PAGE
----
Last year I spent 9 months backpacking around India. I travelled from the South (Kerala) to the North (Jammu & Kashmir) and from the East (West Bengal) to the West (Rajasthan), and a lot in between.
I never really stayed anywhere for longer than a few weeks at a time following the idea that if I liked a place, I’d stay a few more days and explore it and if I didn’t like a place, I’d move on the next day.
In this sense, I got to enjoy the best parts of India and skip the not-so-best parts.
India is a country crawling with backpackers from around across the globe. There is a distinct tourist trail that spreads across India leading to and from the more well-known places, which the majority of backpackers tend to follow. These places that make up that trail are quite well-accustomed to the visiting cohort so again backpackers are usually well catered for. When I left India to return home, like many others, I left with a deep love and greater appreciation for the country. A love that I just couldn’t leave behind me.
So I decided to return.
This time around, however, I’ve returned to experience life as a local by living in one of it’s busiest cities. It’s only been two weeks so far but I can tell you, living in India is nothing like holidaying in India. Travelling as a tourist in India is one thing. Living in India as a local is another thing entirely. Whilst the general path of a backpacker in India is quite well-laid out, for a foreigner attempting to navigate India “as a local” the path is not so well-trodden, so I’m taking things a day at a time.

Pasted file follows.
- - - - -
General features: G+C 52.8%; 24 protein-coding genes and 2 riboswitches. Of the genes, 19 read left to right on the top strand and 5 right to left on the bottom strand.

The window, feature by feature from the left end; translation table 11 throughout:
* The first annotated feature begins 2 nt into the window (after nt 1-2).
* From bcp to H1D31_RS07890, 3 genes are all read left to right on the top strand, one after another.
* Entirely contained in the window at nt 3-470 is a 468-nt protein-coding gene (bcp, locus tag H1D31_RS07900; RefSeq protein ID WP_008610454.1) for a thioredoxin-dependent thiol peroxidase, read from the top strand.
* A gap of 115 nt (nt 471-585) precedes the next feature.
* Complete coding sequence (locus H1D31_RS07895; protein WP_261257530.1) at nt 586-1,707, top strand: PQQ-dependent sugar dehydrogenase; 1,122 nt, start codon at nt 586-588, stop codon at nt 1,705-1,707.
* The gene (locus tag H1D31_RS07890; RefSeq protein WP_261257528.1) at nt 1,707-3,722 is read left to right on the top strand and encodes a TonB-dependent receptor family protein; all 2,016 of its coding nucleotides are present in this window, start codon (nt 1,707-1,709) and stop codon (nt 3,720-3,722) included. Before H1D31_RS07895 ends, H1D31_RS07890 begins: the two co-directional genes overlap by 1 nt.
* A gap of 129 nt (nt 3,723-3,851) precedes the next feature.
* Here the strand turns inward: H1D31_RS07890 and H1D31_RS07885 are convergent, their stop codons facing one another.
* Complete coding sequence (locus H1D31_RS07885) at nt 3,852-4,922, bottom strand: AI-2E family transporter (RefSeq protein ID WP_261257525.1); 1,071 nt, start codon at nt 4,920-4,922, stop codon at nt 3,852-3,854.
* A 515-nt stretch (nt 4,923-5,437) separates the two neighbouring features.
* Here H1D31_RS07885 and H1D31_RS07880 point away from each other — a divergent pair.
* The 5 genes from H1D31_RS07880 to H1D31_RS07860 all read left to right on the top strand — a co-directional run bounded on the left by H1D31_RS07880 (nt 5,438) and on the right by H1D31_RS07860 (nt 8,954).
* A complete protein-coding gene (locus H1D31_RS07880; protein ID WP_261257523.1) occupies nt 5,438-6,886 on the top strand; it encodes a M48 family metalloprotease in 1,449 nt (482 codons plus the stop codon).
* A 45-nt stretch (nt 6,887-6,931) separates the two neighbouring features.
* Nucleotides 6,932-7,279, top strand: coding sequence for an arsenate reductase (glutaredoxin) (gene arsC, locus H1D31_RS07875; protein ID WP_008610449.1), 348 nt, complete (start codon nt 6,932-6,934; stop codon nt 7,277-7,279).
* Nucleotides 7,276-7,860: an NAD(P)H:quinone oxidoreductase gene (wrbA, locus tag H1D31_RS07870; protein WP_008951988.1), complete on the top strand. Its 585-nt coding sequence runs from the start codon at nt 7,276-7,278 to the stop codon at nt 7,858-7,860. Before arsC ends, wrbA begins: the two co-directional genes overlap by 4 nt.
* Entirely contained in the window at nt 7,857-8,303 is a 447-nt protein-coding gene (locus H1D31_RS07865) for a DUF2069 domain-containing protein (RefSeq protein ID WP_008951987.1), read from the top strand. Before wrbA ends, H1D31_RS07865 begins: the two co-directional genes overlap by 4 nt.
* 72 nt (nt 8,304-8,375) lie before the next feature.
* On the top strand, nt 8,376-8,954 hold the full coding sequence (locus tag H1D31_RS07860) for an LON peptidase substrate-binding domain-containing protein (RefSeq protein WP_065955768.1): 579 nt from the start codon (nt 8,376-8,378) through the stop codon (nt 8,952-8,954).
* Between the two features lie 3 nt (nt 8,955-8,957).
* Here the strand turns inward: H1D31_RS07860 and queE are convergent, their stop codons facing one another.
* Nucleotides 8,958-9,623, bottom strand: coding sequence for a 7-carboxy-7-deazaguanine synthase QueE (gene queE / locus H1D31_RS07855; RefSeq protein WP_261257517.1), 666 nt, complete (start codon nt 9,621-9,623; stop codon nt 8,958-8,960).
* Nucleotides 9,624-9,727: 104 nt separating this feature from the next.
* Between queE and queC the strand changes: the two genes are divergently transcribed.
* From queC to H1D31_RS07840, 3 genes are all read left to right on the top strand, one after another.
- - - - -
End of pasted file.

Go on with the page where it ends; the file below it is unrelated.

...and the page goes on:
I’m sure many of you are thinking “well, of course it’s different.” And I was prepared for that. But when it comes to India, well, one can only be prepared so far.
Now that I’m “a local,” I am eating a lot more home-cooked food, which is helping me to get to know names of local ingredients and dishes. This means that when I am out, on my lunch break for example, I feel more confident ordering from a local dhaba.